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Tri-Music Together (TMT) receives £105,000 funding

Tri-borough Music Hub and a group of partners have been awarded £105,000 by Youth Music to support Early Years music education via Tri-Music Together (TMT).

Tri-borough Music Hub (TBMH) and a group of dedicated partner organisations have been awarded £105,000 by Youth Music to support music education in the Early Years (EY) via the Tri-Music Together (TMT) project.

The new three-year project forms Phase 2 of TMT, following a previous successful project during 2016-18 which saw the launch of new national guidance, Musical Development Matters, written to support those who work with young children in early childhood and complementing Development Matters, a non-statutory guidance document used by practitioners in EY settings across the UK.

About the TMT project

The TMT project will run from Jan 2019 to Dec 2021 and, as well as working with local educators, will have a remit to support music education hubs (MEHs) in developing EY music provision.

The project will continue to centre the majority of its workforce development across the three London Boroughs TBMH serves – Hammersmith and Fulham, Kensington and Chelsea and City of Westminster. However, it will also work further afield with other MEHs which are looking to develop their own EY strategies and link progression from Reception to Key Stage 1 and beyond.

TBMH is actively seeking interested MEHs to begin discussions and senior MEH leaders are asked to contact Stuart Whatmore, Head of TBMH, by mid-January 2019 for more information here.

TMT will work with settings of all kinds – maintained schools and nurseries, children’s centres and private, voluntary and independent settings. Staff from settings will be able to benefit from the professional development on offer. The project will also work with musicians linked to the consortium partners and other freelance musicians.

One innovative aspect of the project is the focus on how school-based music teachers working across the Early Years Foundation Stage (EYFS) and/or Key Stage 1 can improve their understanding of the Characteristics of Effective Learning. This is an important pedagogical link to childhood development and will begin to address the progression in musical learning from five years old and upwards.

Consortium partners

Partners in the Tri-borough Early Years Music Consortium are:

Consortium partners will continue to work with TBMH’s EYFS Strategic Lead, Nicola Burke – with the entire project and its outcomes evaluated by Dr Jessica Pitt.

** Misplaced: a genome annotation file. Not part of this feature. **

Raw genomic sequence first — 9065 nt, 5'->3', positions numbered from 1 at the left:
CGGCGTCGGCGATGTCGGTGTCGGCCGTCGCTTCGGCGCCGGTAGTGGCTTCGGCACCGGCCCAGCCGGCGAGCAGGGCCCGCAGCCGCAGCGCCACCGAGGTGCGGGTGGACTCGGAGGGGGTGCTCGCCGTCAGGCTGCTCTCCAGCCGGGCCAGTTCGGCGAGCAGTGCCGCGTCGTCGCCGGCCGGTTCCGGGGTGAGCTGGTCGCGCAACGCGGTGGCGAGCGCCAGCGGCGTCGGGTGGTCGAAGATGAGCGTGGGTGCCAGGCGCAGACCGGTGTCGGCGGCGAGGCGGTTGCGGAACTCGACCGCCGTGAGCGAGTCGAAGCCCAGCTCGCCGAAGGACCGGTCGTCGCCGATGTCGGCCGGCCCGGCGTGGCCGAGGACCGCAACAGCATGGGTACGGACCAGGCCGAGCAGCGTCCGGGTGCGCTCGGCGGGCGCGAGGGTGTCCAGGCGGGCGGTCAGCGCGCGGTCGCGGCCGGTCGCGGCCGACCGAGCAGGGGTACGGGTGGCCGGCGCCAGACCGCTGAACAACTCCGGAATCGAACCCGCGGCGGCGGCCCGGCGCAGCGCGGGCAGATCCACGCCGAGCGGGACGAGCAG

The TMT project is supported by core funding from Youth Music, using public funding from the National Lottery through Arts Council England, and each consortium partner also contributes its own funding to the overall project.

‘Bringing together EY professionals and musicians’

Nicola Burke said:

‘I am delighted that we can continue the innovative work of the consortium. It is incredibly exciting to lead the TMT project and to support such a diverse workforce on so many levels.

‘We hope to work with and support other MEHs to develop their EY work. Most importantly, we want to continue to develop our community of practice by bringing together EY professionals and musicians.’

‘Developing EY music provision across the country’

Richard Stanley, Deputy Director, Bi-borough School Standards team for Children’s Services, said:

‘We are really pleased to hear that the music hub and partners have been awarded this funding and that the successful music education work with EY settings over the past two years will be continuing.

‘It is particularly exciting to see that the high quality of this work has been recognised in the new project remit for developing EY music provision across the country and that further opportunities will now be available for Early Years practitioners and music services to strengthen the access that all local children have to music education.’

‘The sooner young children get to make music the better’

Matt Griffiths, CEO of Youth Music, said:

‘Early Years is a priority for us at Youth Music and the Tri-borough Music Hub are leading the way in this important area. That’s why we’re delighted to award them a further grant to help the workforce develop their practice, understanding of early childhood and how music-making can achieve the greatest impact.

‘We’re keen to see how this great work can inspire other music education hubs to follow suit as the sooner young children get to make music the better.’

To read Stuart Whatmore’s article on Tri-borough Music Hub, please click here.

To read Nicola Burke’s article on Phase 1 of Tri-Music Together, please click here.